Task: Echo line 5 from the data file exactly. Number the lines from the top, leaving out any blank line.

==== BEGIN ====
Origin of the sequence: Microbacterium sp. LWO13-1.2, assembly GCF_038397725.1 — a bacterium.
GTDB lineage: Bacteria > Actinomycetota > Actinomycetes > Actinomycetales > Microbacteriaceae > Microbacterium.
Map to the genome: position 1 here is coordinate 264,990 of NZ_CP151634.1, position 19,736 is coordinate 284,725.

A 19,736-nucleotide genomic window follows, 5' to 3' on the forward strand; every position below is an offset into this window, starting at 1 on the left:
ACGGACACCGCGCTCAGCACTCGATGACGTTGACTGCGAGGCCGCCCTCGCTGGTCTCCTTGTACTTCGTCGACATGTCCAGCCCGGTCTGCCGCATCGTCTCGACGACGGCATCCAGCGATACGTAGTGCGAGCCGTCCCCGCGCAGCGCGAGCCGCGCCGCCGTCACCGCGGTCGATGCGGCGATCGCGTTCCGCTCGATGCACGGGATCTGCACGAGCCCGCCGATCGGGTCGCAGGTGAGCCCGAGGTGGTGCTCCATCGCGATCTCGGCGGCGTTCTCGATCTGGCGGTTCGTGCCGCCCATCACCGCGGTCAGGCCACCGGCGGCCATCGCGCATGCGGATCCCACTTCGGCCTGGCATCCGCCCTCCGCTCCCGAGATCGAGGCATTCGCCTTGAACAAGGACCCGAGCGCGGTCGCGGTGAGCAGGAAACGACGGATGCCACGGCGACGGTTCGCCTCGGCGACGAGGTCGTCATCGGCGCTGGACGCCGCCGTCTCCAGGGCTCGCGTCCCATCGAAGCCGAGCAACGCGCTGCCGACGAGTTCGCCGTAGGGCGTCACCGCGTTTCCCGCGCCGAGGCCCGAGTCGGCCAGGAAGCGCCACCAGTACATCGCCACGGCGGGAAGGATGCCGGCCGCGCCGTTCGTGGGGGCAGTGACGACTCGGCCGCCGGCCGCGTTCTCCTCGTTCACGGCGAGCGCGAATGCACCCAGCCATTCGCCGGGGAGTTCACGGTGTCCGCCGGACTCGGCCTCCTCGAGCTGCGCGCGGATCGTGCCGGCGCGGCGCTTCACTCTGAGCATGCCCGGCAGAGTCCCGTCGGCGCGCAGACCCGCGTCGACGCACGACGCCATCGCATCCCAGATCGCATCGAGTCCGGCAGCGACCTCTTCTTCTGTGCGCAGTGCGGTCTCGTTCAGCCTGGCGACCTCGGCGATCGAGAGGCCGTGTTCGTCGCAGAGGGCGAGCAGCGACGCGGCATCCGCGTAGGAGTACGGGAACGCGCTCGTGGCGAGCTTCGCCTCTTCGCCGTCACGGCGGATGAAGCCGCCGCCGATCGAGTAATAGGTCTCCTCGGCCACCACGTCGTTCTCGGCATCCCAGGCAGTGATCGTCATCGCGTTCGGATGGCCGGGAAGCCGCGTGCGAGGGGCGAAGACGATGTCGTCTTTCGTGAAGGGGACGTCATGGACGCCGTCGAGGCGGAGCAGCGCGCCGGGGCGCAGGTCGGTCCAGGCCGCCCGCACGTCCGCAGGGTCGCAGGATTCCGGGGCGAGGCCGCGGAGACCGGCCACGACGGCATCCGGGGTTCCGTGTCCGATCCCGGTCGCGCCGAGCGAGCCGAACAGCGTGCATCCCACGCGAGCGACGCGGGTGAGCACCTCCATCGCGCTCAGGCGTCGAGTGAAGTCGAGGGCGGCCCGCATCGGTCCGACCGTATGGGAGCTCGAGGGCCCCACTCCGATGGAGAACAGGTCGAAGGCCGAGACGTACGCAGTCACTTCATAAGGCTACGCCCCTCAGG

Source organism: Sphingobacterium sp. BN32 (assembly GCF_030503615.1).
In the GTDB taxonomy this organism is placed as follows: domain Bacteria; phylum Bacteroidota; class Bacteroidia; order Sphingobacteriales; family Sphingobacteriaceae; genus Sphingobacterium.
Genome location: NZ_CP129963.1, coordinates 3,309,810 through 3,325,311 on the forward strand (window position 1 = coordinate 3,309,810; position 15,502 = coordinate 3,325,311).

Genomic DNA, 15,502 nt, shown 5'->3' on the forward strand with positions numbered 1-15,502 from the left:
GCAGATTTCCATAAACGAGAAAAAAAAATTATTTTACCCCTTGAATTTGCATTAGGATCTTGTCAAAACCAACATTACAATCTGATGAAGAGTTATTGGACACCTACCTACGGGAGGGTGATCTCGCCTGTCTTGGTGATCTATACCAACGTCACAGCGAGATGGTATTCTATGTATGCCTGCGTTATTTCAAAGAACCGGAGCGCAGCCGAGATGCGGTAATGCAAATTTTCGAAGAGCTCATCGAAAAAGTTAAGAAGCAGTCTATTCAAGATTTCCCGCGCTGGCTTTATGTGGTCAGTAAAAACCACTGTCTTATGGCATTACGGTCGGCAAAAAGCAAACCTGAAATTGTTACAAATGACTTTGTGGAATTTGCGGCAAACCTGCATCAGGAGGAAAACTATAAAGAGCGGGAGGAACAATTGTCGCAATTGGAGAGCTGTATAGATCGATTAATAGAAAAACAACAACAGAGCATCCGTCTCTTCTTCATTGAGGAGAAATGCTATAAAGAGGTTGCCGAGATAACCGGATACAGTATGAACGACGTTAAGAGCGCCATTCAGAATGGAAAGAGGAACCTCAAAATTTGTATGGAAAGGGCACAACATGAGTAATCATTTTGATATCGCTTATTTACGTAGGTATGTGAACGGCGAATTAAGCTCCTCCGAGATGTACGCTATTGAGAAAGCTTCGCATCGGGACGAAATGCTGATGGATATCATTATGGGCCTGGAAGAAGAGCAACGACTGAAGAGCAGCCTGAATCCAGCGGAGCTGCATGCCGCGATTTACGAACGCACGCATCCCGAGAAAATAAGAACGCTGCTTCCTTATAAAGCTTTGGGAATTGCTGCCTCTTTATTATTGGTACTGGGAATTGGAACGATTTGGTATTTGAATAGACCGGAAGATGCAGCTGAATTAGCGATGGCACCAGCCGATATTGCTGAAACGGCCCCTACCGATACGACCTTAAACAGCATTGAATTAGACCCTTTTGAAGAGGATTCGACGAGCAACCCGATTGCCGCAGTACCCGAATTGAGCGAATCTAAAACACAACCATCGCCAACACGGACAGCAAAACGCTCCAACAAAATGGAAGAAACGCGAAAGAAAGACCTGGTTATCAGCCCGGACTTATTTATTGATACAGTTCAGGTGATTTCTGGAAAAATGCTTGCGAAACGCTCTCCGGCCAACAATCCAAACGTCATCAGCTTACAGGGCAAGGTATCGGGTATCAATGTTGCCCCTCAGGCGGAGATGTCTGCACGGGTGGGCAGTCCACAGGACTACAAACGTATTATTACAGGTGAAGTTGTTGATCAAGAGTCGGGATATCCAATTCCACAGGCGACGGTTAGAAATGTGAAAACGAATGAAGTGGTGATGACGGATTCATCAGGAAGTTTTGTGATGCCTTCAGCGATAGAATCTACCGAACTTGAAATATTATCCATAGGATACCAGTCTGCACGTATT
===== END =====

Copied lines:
ACGGACACCGCGCTCAGCACTCGATGACGTTGACTGCGAGGCCGCCCTCGCTGGTCTCCTTGTACTTCGTCGACATGTCCAGCCCGGTCTGCCGCATCGTCTCGACGACGGCATCCAGCGATACGTAGTGCGAGCCGTCCCCGCGCAGCGCGAGCCGCGCCGCCGTCACCGCGGTCGATGCGGCGATCGCGTTCCGCTCGATGCACGGGATCTGCACGAGCCCGCCGATCGGGTCGCAGGTGAGCCCGAGGTGGTGCTCCATCGCGATCTCGGCGGCGTTCTCGATCTGGCGGTTCGTGCCGCCCATCACCGCGGTCAGGCCACCGGCGGCCATCGCGCATGCGGATCCCACTTCGGCCTGGCATCCGCCCTCCGCTCCCGAGATCGAGGCATTCGCCTTGAACAAGGACCCGAGCGCGGTCGCGGTGAGCAGGAAACGACGGATGCCACGGCGACGGTTCGCCTCGGCGACGAGGTCGTCATCGGCGCTGGACGCCGCCGTCTCCAGGGCTCGCGTCCCATCGAAGCCGAGCAACGCGCTGCCGACGAGTTCGCCGTAGGGCGTCACCGCGTTTCCCGCGCCGAGGCCCGAGTCGGCCAGGAAGCGCCACCAGTACATCGCCACGGCGGGAAGGATGCCGGCCGCGCCGTTCGTGGGGGCAGTGACGACTCGGCCGCCGGCCGCGTTCTCCTCGTTCACGGCGAGCGCGAATGCACCCAGCCATTCGCCGGGGAGTTCACGGTGTCCGCCGGACTCGGCCTCCTCGAGCTGCGCGCGGATCGTGCCGGCGCGGCGCTTCACTCTGAGCATGCCCGGCAGAGTCCCGTCGGCGCGCAGACCCGCGTCGACGCACGACGCCATCGCATCCCAGATCGCATCGAGTCCGGCAGCGACCTCTTCTTCTGTGCGCAGTGCGGTCTCGTTCAGCCTGGCGACCTCGGCGATCGAGAGGCCGTGTTCGTCGCAGAGGGCGAGCAGCGACGCGGCATCCGCGTAGGAGTACGGGAACGCGCTCGTGGCGAGCTTCGCCTCTTCGCCGTCACGGCGGATGAAGCCGCCGCCGATCGAGTAATAGGTCTCCTCGGCCACCACGTCGTTCTCGGCATCCCAGGCAGTGATCGTCATCGCGTTCGGATGGCCGGGAAGCCGCGTGCGAGGGGCGAAGACGATGTCGTCTTTCGTGAAGGGGACGTCATGGACGCCGTCGAGGCGGAGCAGCGCGCCGGGGCGCAGGTCGGTCCAGGCCGCCCGCACGTCCGCAGGGTCGCAGGATTCCGGGGCGAGGCCGCGGAGACCGGCCACGACGGCATCCGGGGTTCCGTGTCCGATCCCGGTCGCGCCGAGCGAGCCGAACAGCGTGCATCCCACGCGAGCGACGCGGGTGAGCACCTCCATCGCGCTCAGGCGTCGAGTGAAGTCGAGGGCGGCCCGCATCGGTCCGACCGTATGGGAGCTCGAGGGCCCCACTCCGATGGAGAACAGGTCGAAGGCCGAGACGTACGCAGTCACTTCATAAGGCTACGCCCCTCAGG